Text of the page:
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Introduction to Roma in Bulgaria

Brief presentation of Bulgaria

Bulgaria is parliamentary democracy with a high degree of political, administrative, and economic centralization, where the most powerful executive position is prime minister. The population of Bulgaria according to the last census is 7 364 570 inhabitants. It is a member of the European Union, NATO, and the Council of Europe; a founding state of the Organization for Security and Co-operation in Europe (OSCE); and has taken a seat at the UN Security Council three times. The economy of Bulgaria functions on the principles of the free market, having a large private sector and a smaller public one. Bulgaria is an industrialized upper-middle-income country according to the World Bank. Before the economic crisis from 2008, it has experienced rapid economic growth. GDP per capita is estimated at $14,400 (PPP, 2013) and the average monthly wage is 812 leva (554 USD). The international human development indicator of Bulgaria is 0,777.

Brief presentation of the Roma in Bulgaria

The official number of Roma people living in Bulgaria is 370 000, but unofficially the number of Roma is estimated to be 700 000-800 000. Roma communities in the country divides into three groups - Yerlii, Kardarashi and Rudari. Each group is divided into subgroups, differing mainly in their spoken dialect and traditional male profession. The persons from the Roma ethnic group are distributed across all regions in the country. Their share of the population is biggest in the region of Montana – 12.7% and Sliven - 11.8%, followed by the region of Dobrich – 8.8%, Yambol – 8.5%, the country average is 4.9%. Approximately half (55.4%) of the persons who identified themselves as belonging to the Roma ethnic group reside in the cities.

The age structure of the Roma population shows a distinctly manifested tendency – the relative share of the age groups decreases with the increase of the age: children in the age group 0 to 9 years constitute one fifth (20.8%) of all persons who identify themselves as Roma, the groups of 10-19 year-old and 20-29 year-old persons show equal relative shares of 18.3% each, 30-39 age group constitutes 15.2%; 40-49 age group – 11.6%; 50-59 age group. - 8,7%; 60-69 age group - 4,9%; 70-79 age group - 1.9%; 80+ age group - 0,4%.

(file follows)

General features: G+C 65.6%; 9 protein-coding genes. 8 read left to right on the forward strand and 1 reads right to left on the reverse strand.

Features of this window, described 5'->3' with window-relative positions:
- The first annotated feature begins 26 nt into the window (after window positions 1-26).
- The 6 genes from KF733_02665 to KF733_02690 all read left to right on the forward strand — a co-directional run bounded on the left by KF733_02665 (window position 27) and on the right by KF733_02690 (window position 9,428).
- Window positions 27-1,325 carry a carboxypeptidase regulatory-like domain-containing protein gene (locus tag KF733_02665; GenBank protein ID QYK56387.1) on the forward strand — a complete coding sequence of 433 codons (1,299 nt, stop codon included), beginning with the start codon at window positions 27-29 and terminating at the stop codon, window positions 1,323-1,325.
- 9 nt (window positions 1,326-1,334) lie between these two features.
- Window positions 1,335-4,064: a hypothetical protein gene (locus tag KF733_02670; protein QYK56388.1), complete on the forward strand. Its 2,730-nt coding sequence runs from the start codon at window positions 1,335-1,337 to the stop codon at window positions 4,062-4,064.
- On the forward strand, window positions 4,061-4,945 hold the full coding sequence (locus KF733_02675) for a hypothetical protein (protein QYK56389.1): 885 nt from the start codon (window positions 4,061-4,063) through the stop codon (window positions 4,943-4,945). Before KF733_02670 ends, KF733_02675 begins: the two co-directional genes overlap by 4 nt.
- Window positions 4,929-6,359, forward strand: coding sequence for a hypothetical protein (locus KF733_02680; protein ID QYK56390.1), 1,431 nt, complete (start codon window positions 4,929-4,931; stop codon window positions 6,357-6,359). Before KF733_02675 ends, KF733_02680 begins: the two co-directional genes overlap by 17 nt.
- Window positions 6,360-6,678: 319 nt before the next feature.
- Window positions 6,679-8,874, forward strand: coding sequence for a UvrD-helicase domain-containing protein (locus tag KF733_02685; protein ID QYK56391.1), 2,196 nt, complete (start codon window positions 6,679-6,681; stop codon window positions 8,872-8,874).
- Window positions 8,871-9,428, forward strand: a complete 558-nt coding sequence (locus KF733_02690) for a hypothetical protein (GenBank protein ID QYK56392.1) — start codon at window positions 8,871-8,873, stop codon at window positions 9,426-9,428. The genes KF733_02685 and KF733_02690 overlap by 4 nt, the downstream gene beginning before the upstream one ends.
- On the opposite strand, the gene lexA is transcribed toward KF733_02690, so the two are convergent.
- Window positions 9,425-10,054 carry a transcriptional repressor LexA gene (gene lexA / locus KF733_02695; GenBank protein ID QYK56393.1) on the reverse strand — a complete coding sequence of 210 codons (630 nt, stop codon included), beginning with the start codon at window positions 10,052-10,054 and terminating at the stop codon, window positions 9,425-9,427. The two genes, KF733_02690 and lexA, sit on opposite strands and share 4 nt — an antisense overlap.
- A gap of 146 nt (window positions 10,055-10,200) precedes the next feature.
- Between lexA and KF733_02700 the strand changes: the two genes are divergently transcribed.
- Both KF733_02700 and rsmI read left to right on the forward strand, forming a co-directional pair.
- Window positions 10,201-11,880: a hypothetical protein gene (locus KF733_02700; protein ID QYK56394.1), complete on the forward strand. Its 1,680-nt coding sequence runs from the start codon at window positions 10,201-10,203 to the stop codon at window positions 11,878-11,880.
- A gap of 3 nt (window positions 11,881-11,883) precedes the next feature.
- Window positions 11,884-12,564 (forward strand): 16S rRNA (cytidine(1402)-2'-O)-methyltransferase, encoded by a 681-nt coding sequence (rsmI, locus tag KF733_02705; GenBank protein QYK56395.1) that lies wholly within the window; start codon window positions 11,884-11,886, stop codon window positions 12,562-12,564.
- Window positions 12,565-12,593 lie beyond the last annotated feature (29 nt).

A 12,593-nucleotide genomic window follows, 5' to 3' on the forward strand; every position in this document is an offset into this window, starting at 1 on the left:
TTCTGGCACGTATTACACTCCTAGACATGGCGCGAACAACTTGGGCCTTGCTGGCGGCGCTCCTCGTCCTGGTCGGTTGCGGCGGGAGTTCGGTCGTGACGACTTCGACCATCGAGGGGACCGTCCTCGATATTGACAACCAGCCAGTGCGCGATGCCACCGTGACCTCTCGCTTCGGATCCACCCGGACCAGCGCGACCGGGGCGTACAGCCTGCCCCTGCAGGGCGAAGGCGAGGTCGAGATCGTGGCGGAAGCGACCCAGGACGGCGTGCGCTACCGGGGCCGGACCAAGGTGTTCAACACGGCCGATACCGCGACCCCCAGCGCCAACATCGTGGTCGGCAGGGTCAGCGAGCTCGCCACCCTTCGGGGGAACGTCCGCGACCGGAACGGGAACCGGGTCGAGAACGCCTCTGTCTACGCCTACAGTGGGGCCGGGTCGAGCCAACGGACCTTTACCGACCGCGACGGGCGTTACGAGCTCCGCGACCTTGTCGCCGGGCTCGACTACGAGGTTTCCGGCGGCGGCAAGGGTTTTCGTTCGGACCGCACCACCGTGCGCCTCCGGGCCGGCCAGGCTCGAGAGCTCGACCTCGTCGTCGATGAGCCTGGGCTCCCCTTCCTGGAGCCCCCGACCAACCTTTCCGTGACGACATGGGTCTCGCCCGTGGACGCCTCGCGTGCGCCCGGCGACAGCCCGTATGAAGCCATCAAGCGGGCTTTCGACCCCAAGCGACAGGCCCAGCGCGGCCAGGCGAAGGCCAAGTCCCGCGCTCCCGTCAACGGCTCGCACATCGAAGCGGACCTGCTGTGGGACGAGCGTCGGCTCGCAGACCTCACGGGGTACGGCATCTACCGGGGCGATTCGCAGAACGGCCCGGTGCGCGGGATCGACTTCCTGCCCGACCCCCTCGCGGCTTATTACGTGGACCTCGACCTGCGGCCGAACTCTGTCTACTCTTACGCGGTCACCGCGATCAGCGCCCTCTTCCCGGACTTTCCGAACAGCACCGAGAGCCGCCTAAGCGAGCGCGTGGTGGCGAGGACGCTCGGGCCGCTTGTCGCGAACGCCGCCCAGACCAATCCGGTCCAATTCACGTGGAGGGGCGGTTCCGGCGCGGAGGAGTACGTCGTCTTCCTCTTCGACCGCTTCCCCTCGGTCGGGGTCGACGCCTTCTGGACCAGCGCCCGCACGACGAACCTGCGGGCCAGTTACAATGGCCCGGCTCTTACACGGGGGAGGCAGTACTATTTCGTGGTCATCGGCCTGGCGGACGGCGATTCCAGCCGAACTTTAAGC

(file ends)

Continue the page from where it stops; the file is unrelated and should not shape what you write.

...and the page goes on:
Bulgaria is one of the eight countries signed the declaration and joined the initiative „Decade for Roma inclusion 2005-2015” in 2005, in 2008 the country adopted the "National action plan" in frame of the initiative. From 2012 according to the EU framework Bulgaria have new strategy for roma integration "NRIS 2012-2020" and Action plan to implement the strategy. Another important document that is adopted in Bulgaria is the "Strategy for the integration of children and students from ethnic minorities" adopted in 2004 and updated in 2010.

The situation of the education of Roma 

Improving the access to education for Roma is not only a problem of Roma. Many international studies show a strong link between the education level of the workforce and the economic growth. A major problem identified through various sources is that a significant share of Roma children are not recorded or early drops out from the education system. But even recorded and attending to classes, roma pupils receive less than the average quality of educational service.

The 2001 Census shows that Roma are the least educated Bulgarian population. In the age group 25-64 illiterate Roma are 12.7%, secondary and higher education have only 7.2% of Roma (in 76.5% of the total population).

According to the Strategy for Educational Integration of Children and Students from 

Ethnic minorities, most significant issues related to education are recording a large number of children without disabilities in special schools, adaptation of Roma children in the kindergartens and elementary schools, insufficient knowledge of the Bulgarian language which leads to unsatisfactory results in the school. Poverty is one of the main factors for irregular attendance and progressive increase in the number of school dropouts.